I recently wrote that it doesn’t matter whether you make $46,000 a year or $460,000 the basics of personal finance are always the same, and one of my readers/fellow blogger, Investor Junkie, made a comment,
@Evan: It would be great if you could write a few blog posts on your observations you’ve had working with high net worth clients. What got them there and with you think is different with them than say the average joe.
Right off the bat, I am going to tell you that I have no idea what got them there, for that I would defer to studies and books that are done on the subject. I do not deal directly with high net worth clients. The Financial Planners in the office find, build and cultivate the relationships. So my experience is not really like that of Thomas J. Stanley author of, The Millionaire Next Door. My role is more brain storming and putting together documents and calculations.
So basically I see almost every balance sheet that may have significant net worth which goes through my office, and then I prepare materials for the planners’ second meeting and beyond. So when Investor Junkie asked me that question I started to thinking about some similarities I often see.
Similarities of High Net Worth Clients
As you could imagine the balance sheets are very different from family to family, but there are a few similarities that I see. It is irrelevant if you agree with that particular attribute – it is what I see. I am going to try and not opine on the various attributes.
The House is almost always Paid off
Prepaying your mortgage is always a hot topic on Personal Finance Blogs. Everyone once in a while one of the big players in the field will put a post and it will garner tons of comments. The comments are usually heated and go both ways about how the move is stupid and then invariably someone will say, its a great move. Regardless of how you feel, most of the high net worth clients’ balance sheet that I see will have either a paid off house, or one with a very low debt to equity ratio.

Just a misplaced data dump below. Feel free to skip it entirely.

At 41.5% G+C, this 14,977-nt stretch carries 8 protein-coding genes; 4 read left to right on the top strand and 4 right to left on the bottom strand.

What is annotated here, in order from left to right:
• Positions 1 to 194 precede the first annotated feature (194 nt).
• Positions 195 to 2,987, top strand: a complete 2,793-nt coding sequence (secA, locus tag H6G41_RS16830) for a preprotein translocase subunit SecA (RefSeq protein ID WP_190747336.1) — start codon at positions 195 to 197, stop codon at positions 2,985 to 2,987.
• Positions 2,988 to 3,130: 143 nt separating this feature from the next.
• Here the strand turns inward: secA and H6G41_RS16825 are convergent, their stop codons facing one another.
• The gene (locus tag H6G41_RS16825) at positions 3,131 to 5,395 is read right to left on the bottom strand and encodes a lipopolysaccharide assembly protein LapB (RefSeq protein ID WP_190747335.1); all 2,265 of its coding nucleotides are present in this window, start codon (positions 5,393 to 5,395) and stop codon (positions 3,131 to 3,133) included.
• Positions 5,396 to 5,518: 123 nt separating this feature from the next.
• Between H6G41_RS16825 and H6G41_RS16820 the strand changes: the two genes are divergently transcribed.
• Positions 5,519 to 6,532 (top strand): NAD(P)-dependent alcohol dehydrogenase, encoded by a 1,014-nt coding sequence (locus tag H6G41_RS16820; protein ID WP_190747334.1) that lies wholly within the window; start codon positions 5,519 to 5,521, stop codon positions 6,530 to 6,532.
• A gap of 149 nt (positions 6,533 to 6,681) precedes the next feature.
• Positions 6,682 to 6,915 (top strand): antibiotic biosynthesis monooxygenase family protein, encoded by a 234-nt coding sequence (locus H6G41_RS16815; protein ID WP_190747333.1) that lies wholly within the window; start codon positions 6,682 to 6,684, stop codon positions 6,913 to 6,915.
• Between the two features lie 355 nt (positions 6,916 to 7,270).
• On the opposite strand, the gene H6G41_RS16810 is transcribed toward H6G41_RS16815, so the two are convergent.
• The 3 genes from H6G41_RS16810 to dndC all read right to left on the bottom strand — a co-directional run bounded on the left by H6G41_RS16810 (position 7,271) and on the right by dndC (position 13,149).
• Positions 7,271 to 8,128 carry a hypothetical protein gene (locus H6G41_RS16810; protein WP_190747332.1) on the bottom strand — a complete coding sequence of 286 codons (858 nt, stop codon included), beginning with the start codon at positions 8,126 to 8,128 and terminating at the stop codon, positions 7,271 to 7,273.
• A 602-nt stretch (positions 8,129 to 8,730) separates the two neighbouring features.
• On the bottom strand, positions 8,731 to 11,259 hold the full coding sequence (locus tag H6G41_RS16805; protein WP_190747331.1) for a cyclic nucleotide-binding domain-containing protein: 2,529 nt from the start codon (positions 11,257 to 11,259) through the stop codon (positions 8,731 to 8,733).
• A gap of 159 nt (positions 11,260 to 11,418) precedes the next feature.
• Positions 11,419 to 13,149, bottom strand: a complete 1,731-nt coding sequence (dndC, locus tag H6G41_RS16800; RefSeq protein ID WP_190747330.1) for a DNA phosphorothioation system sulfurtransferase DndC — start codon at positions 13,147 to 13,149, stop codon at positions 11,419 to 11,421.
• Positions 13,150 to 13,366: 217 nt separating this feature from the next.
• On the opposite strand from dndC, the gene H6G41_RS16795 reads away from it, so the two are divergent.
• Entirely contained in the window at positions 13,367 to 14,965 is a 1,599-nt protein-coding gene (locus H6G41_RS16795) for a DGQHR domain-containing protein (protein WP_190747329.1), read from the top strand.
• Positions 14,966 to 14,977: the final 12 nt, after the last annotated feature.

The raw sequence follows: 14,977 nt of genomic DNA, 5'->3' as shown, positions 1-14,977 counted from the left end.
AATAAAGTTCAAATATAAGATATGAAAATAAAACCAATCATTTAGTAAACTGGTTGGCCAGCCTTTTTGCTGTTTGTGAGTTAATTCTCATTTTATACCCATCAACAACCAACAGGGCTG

Side note: Nickel from FiveCentNickel just paid of his mortgage. Congrats.
They Almost Always Own a Business
Almost every high net worth client’s balance sheet has a business on it. The types of businesses range from the mundane, lawyer who owns their practice, to beyond what I could have imagined as a viable business. Recently, a balance sheet came across my desk and the guy’s business was buying and selling a certain type of wire. Even after being explained the business three times, I still couldn’t understand how this business was worth well north of $10,000,000.
They Almost Always have Investment/Financial Advisors
Almost every single high net worth client/prospect is not hands on when it comes to their own investments. Some are more active than others when it comes to asset allocation, but for the most part unless they are in the money business (fund managers, hedge fund execs, etc.) they just don’t deal with it.
I never really understood why its so easy for PF Bloggers to dismiss the usefulness of a financial advisor or investment advisor. Just because that particular blogger can understand asset allocation, doesn’t mean the average person can, or even a high net worth client who doesn’t want to deal with it. Also, there are some intangibles such as talking the client down from the ledge when the market falls 30% in 2 months.
Do you disagree with these attributes in terms of their effectiveness? Anyone else in the business?
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